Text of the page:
Apple releases iOS 15.0.2 hours after 15.0.1 to fix actively exploited zero-day bug

Facepalm: Apple’s iOS 15 (and iPadOS 15 by nature) was a very buggy release. In addition to several flaws that left the iPhone 13s paralyzed, the operating system had at least two actively exploited zero-day vulnerabilities that Apple engineers had to quickly fix.

On Monday, Apple released an urgent fix for a zero-day vulnerability in iOS 15 and iPadOS 15, which is actively exploited by hackers. The patch appeared on the same day iOS 15.0.1 was released.

Error (CVE-2021-30883) causes a memory corruption bug in IOMobileFrameBuffer, a kernel function that allows developers to determine how their applications use system memory to control the display.

“An application can execute arbitrary code with kernel privileges,” says Apple’s patch notes. “Apple is aware of a report that this issue may have been actively exploited.”

There was no detailed description of the bug in the patch notes. However, shortly after Apple released iOS and iPadOS 15.0.2, security researcher Saar Amar posted a blog post. explaining exploit and created a proof of concept (POC) to show that it works “100 percent of the time.” Amar said this flaw is “great for a hack” because it is accessible from the application sandbox.

After studying BinDiff (a tool that shows the differences in disassembled binaries), Amar concluded that this flaw is not only good for granting kernel privileges, but can also be used for LPE (Local Privilege Escalation) exploits.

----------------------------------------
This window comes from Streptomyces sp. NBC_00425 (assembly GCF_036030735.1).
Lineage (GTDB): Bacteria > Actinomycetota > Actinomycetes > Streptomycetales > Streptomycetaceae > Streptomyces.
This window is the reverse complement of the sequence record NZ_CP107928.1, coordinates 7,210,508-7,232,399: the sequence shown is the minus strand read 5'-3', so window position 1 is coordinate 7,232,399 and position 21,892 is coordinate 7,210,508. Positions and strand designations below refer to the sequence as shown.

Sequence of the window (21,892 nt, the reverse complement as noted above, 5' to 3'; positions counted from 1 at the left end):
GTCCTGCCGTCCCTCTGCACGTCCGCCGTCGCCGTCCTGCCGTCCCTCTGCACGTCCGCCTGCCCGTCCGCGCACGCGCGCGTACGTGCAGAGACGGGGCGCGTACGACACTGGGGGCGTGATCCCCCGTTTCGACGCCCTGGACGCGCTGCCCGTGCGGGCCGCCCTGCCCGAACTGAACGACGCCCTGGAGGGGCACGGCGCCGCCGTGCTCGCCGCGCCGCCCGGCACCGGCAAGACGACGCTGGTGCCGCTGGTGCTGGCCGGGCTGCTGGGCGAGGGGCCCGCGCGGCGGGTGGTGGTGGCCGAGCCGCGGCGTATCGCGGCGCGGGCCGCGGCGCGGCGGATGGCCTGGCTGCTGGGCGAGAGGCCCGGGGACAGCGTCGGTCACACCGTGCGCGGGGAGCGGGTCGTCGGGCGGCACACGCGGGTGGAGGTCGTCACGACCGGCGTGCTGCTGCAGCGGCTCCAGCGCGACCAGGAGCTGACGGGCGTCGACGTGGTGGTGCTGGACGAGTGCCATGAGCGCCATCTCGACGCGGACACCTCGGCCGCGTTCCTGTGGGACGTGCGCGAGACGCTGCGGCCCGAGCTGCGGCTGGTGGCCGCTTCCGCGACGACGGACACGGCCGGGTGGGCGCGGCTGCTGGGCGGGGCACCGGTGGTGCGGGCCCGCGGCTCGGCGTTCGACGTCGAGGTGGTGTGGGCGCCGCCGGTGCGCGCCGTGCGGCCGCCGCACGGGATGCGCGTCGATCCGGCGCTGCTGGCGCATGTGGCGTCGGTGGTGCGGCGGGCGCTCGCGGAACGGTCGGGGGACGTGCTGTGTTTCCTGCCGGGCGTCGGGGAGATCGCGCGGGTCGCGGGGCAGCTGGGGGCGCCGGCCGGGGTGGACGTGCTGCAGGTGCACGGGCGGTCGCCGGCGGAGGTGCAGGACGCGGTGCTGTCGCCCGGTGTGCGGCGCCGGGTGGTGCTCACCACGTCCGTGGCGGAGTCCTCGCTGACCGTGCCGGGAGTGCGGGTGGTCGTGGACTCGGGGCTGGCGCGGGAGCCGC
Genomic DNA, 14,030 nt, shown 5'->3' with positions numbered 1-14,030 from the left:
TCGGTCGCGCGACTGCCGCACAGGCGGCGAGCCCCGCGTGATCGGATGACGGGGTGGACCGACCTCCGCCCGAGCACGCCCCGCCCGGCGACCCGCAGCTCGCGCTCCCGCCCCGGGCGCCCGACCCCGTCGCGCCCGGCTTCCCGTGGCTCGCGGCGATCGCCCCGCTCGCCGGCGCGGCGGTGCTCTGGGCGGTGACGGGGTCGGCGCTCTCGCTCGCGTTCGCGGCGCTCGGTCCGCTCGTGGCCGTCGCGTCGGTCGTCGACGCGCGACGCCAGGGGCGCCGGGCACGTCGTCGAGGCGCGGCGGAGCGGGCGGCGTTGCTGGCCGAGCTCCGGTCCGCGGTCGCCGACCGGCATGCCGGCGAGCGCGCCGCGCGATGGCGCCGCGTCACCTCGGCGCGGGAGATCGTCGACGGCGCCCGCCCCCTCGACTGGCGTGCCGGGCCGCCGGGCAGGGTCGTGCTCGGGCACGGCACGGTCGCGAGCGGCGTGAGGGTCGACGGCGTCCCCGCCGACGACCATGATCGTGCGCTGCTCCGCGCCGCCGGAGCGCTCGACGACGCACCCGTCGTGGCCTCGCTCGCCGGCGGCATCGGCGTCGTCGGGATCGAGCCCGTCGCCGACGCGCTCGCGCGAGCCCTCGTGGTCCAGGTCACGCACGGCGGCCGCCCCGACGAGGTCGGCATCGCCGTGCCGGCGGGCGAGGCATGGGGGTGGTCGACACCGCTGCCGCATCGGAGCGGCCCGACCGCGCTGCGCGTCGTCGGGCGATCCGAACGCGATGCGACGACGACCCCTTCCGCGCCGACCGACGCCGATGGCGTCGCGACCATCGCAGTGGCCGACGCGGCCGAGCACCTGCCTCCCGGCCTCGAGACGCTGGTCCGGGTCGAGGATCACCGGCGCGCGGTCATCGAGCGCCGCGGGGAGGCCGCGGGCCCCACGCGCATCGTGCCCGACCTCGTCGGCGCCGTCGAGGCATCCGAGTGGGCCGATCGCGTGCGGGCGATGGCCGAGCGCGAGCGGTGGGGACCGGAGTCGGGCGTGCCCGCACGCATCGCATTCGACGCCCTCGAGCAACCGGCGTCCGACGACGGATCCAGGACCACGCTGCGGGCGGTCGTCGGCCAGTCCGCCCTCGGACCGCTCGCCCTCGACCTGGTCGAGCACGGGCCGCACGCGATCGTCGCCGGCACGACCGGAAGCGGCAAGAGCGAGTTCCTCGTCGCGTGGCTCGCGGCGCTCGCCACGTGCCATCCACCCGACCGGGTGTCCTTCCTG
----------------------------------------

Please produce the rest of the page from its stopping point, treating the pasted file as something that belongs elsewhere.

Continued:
I tested my very simple (one page of code) POC on iOS versions 14.7.1 (physical iPhone X) and 15.0 (virtual iPhone 11 Pro), but said the bug is probably much older than that. He ran the code five times on each device, and in all cases the POC caused panic. Amar’s code was causing integer overflows in areas other than IOMobileFrameBuffer, but the patch seems to have fixed them as well.

“An interesting point to note is that other implementations of these functions in other classes have had this integer overflow as well,” Amar wrote. “As far as I understand, the patch fixed that too.”

Aside from being hackable, this security flaw is similar to the nasty one (CVE-2021-30807) that Apple fixed in July. Attackers can exploit this error to completely hijack the device (and apparently it is). So it’s best to install the patch as soon as possible.

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